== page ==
For many years, the main goal of the Netflix personalized recommendation system has been to get the right titles in front of our members at the right time. But the job of recommendation does not end there. The homepage should be able to convey to the member enough evidence of why a title may be good for her, especially for shows that the member has never heard of. One way to address this challenge is to personalize the way we portray the titles on our service. An important aspect of how to portray titles is through the artwork or imagery we display to visually represent each title. The artwork may highlight an actor that you recognize, capture an exciting moment like a car chase, or contain a dramatic scene that conveys the essence of a movie or show. It is important to select good artwork because it may be the first time a member becomes aware of a title (and sometimes the only time), so it must speak to them in a meaningful way. In this talk, we will present an approach for personalizing the artwork we use on the Netflix homepage. The system selects an image for each member and video to give better visual evidence for why the title might be appealing to that particular member.
There are many challenges involved in getting artwork personalization to succeed. One challenge is that we can only select a single piece of artwork to represent each title. In contrast, typical recommendation engines present multiple items (in some order) to a member allowing us to subsequently learn about preferences between items through the specific item a member selects from the presented assortment. In contrast, we only collect feedback from the one image that was presented to each member for each title. This leads to a training paradigm based on incomplete logged bandit feedback . Moreover, since the artwork selection process happens on top of a recommendation system, collecting data directly from the production experience (observational data) makes it hard to detangle whether a play was due to the recommendation or from the incremental effect of personalized evidence. Another challenge is understanding the impact of changing the artwork between sessions and if that is beneficial or confusing to the user. We also need to consider how diverse artworks perform in relation to one another. Finally, given that the popularity and audiences for titles can change or drop quickly after launch, the system needs to quickly learn how to personalize images for a new item.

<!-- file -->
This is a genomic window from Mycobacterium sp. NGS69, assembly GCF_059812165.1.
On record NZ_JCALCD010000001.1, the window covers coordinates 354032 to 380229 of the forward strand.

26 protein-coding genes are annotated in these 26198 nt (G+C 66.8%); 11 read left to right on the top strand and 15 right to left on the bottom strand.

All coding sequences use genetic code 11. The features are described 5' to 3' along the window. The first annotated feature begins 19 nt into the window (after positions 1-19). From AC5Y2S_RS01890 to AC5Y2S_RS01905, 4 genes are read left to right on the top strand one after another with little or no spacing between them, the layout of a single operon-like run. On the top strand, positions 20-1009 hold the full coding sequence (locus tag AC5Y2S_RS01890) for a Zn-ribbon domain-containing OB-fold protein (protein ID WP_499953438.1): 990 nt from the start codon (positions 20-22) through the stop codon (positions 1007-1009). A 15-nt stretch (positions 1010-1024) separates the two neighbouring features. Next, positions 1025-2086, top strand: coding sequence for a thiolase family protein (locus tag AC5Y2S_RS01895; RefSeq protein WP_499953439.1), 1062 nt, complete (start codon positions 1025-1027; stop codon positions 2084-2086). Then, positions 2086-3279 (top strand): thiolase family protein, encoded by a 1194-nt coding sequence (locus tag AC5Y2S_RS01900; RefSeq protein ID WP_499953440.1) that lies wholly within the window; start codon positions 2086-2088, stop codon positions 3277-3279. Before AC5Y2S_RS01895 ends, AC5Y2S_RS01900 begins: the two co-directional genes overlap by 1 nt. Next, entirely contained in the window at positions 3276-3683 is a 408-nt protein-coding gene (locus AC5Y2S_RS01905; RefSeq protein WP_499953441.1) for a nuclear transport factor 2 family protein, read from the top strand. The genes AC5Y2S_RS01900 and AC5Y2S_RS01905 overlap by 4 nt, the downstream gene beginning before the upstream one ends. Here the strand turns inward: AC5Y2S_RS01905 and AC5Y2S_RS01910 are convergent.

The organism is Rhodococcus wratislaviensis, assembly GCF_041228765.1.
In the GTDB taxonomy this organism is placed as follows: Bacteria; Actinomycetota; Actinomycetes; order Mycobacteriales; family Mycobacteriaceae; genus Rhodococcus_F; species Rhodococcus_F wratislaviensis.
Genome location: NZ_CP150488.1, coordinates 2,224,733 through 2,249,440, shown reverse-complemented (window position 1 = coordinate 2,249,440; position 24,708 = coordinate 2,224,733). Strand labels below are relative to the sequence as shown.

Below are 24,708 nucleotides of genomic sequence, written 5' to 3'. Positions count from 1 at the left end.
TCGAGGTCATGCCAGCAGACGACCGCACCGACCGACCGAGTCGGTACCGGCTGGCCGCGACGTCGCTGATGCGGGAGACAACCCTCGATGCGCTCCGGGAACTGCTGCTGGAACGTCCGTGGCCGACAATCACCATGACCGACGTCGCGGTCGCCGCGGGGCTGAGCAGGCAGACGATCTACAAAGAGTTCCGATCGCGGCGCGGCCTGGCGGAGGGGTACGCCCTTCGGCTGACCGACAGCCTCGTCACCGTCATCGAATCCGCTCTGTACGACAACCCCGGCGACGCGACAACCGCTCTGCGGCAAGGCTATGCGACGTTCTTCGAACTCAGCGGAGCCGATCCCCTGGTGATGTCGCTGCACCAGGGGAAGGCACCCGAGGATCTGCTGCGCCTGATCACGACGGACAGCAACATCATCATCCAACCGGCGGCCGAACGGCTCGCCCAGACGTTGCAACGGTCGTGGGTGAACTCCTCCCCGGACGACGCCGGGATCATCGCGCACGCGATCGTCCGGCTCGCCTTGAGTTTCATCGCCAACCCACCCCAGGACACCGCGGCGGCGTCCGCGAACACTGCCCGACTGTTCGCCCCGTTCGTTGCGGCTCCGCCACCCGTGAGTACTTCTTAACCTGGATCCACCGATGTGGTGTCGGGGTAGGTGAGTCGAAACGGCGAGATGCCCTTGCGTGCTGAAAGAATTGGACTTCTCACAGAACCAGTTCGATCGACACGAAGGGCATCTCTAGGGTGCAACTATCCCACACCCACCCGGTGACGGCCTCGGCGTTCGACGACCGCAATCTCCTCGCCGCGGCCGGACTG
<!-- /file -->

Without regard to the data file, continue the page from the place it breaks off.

All these considerations naturally lead us to frame the problem as online learning with contextual multi-arm bandits. Briefly, contextual bandits are a class of online learning algorithms that balance the cost of gathering randomized training data (which is required for learning an unbiased model on an ongoing basis) with the benefits of applying the learned model to each member context (to maximize user engagement). This is known as the explore-exploit trade-off. In this setting, for a given title the set of actions is the set of available images for the title. We aim to discover the underlying unknown reward, based on probability of play, for each image given a member, a title, and some context. The context could be based on profile attributes (geo-localization, previous plays, etc), the device, time, and other factors that might affect what is the optimal image to choose in each session.
With a large member base, many titles in the catalog, and multiple images per title, Netflix's product is an ideal platform to test ideas for personalization of artwork. At peak, over 20 million personalized image requests per second need to be handled with low latency. To train our model, we leveraged existing logged data from a previous system that chose images in an unpersonalized manner. We will present results comparing the contextual bandit personalization algorithms using offline policy evaluation metrics , such as inverse propensity scoring and doubly robust estimators . We will conclude with a discussion of opportunities to expand and improve our approach. This includes developing algorithms to handle cold-start by quickly personalizing new images and new titles. We also discuss extending this personalization approach across other types of artwork we use and other evidence that describe our titles such as synopses, metadata, and trailers. Finally, we discuss potentially closing the loop by looking at how we can help artists and designers figure out what new imagery they should create to make a title even more compelling and personalizable.